The 23-tonne rocket booster of a Chinese Long March 5B rocket re-entered Earth’s atmosphere at 1645 GMT on Saturday, with remains crashing into the Sulu Sea between Malaysia and The Philippines.
Video images of the structure burning-up as it passed through the atmosphere was captured by locals in Malaysia (though at first incorrectly observing it as a meteor).
Long March 5B core return criticised by NASA
This is the third time a Long March 5B core stage has returned to Earth in an uncontrolled manner.
Previous occasions include in 2020 when fragments landed in villages in Cote d’Ivoire and last year’s burn-up over the Indian Ocean.
Although accurate predictions of stage re-entry borders on impossible owing to a range of factors including atmospheric drag and object orientation and behaviour in orbit, ‘ground tracks’ – effectively re-entry pathways – were predicted in the days leading up to the core’s eventual return.
But China’s space authority did not offer an estimate for the re-entry, prompting criticism from NASA Administrator Senator Bill Nelson.
“The People’s Republic of China did not share specific trajectory information as their Long March 5B rocket fell back to Earth,” Nelson said on Sunday.
“All spacefaring nations should follow established best practices, and do their part to share this type of information in advance to allow reliable predictions of potential debris impact risk, especially for heavy-lift vehicles, like the Long March 5B, which carry a significant risk of loss of life and property.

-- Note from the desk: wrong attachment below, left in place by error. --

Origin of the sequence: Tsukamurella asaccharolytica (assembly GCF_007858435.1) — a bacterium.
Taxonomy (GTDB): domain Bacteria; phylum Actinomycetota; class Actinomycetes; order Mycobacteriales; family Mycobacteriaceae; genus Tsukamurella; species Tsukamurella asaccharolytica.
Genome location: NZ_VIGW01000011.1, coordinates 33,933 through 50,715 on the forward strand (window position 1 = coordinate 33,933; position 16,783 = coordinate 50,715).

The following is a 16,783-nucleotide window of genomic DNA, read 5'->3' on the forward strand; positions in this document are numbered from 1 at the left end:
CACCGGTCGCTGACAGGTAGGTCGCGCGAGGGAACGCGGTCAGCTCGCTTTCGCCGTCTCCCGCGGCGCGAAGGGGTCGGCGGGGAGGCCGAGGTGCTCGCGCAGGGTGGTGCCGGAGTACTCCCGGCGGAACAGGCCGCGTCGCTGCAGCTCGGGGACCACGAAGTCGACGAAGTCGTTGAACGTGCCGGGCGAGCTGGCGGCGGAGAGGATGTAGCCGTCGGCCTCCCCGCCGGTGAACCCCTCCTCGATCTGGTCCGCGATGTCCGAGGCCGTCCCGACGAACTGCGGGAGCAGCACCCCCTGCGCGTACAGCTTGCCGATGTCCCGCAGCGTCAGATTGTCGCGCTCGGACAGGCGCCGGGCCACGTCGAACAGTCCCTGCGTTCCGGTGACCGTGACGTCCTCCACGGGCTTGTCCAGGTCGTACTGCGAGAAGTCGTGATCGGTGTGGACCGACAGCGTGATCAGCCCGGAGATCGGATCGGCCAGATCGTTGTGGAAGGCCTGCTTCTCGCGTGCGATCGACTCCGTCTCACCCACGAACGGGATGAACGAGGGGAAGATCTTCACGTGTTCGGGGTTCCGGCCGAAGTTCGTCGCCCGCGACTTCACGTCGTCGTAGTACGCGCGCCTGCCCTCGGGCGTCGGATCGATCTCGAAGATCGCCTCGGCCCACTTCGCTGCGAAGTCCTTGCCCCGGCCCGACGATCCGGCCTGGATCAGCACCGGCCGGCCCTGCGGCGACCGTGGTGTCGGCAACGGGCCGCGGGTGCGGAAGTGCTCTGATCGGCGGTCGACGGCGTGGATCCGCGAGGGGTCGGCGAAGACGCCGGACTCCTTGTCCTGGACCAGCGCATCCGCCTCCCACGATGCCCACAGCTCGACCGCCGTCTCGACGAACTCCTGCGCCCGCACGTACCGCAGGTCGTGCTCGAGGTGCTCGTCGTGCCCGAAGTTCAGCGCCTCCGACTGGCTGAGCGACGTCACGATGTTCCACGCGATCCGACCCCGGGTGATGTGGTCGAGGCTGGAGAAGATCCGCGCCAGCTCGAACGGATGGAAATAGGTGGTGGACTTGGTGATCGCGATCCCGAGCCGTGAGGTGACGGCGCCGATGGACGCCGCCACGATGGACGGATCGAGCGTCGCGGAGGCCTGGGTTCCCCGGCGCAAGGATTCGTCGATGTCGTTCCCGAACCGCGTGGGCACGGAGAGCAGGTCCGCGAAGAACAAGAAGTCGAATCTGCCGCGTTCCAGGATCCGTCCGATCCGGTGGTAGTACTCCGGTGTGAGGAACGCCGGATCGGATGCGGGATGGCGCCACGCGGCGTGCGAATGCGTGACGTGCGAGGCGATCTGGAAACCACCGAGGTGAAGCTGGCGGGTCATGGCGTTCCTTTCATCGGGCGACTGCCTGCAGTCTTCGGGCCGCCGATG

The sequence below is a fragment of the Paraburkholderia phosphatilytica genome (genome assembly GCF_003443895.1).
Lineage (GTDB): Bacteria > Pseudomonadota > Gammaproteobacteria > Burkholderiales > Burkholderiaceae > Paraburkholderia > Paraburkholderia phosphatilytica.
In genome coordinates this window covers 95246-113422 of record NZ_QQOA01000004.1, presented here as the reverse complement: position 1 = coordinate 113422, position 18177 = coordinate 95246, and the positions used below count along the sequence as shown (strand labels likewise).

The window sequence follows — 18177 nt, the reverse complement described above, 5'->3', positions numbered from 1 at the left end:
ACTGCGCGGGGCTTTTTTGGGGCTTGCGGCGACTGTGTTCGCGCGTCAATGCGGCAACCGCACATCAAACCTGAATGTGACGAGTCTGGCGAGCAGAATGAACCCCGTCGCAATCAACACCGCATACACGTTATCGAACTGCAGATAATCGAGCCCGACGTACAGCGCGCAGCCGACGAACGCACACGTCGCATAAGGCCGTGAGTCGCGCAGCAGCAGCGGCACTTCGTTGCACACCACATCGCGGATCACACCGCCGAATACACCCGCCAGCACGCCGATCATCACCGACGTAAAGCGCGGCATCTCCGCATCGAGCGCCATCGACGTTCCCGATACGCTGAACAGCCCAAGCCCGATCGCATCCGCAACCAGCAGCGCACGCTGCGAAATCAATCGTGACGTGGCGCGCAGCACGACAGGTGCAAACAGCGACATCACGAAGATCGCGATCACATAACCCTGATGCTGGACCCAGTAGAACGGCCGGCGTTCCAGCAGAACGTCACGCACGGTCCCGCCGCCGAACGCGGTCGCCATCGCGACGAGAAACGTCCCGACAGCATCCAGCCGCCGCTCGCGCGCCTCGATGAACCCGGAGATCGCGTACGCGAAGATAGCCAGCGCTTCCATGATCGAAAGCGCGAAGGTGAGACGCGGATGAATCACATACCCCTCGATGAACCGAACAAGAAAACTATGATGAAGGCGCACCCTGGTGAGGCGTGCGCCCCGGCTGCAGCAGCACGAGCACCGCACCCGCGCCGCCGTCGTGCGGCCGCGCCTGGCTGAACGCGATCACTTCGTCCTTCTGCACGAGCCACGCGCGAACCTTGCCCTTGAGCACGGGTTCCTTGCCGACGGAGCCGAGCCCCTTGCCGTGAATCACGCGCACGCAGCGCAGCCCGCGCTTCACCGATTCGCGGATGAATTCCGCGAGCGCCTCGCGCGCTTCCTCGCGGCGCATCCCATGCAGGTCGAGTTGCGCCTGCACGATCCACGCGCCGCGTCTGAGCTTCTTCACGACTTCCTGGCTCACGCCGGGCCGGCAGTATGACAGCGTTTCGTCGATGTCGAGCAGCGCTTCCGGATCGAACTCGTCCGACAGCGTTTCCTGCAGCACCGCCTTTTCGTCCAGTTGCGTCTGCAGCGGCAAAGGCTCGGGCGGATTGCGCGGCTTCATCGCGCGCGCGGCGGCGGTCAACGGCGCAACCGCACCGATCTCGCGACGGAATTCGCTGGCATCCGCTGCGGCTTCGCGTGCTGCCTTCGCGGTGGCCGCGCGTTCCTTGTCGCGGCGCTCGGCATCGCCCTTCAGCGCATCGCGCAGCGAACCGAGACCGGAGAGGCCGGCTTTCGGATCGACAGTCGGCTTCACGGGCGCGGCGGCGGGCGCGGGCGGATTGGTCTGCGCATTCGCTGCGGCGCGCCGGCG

“Doing so is critical to the responsible use of space and to ensure the safety of people here on Earth.”
China’s space agency reported the eventual debris landing area at 119.0 degrees East and 9.1 degrees North, about 60 kilometres east of the Philippine island Palawan.
Though there are no reports of debris landing on populated areas as with the 2020 re-entry, recent research suggests there is a 10% chance that someone on Earth will be fatally struck by space debris within the next decade.
While smaller space debris undergoes uncontrolled re-entry, spacefaring organisations usually build large objects (like the 5B core stage) to reignite their engines in orbit for a safe return.
That could be a controlled landing in the case of the SpaceX Falcon rocket, or a guided crash into sea or land away from human populations.
Only six objects over 20 tonnes have undergone uncontrolled re-entry since the beginning of space travel.
They include NASA’s Skylab in 1979, Russia’s Mir space station (2001), NASA’s Columbia space shuttle (2003) which tragically broke-up in its controlled re-entry attempt, and the core stages from China’s three Long March 5B’s launches.
Matthew Agius is a science writer for Cosmos Magazine.
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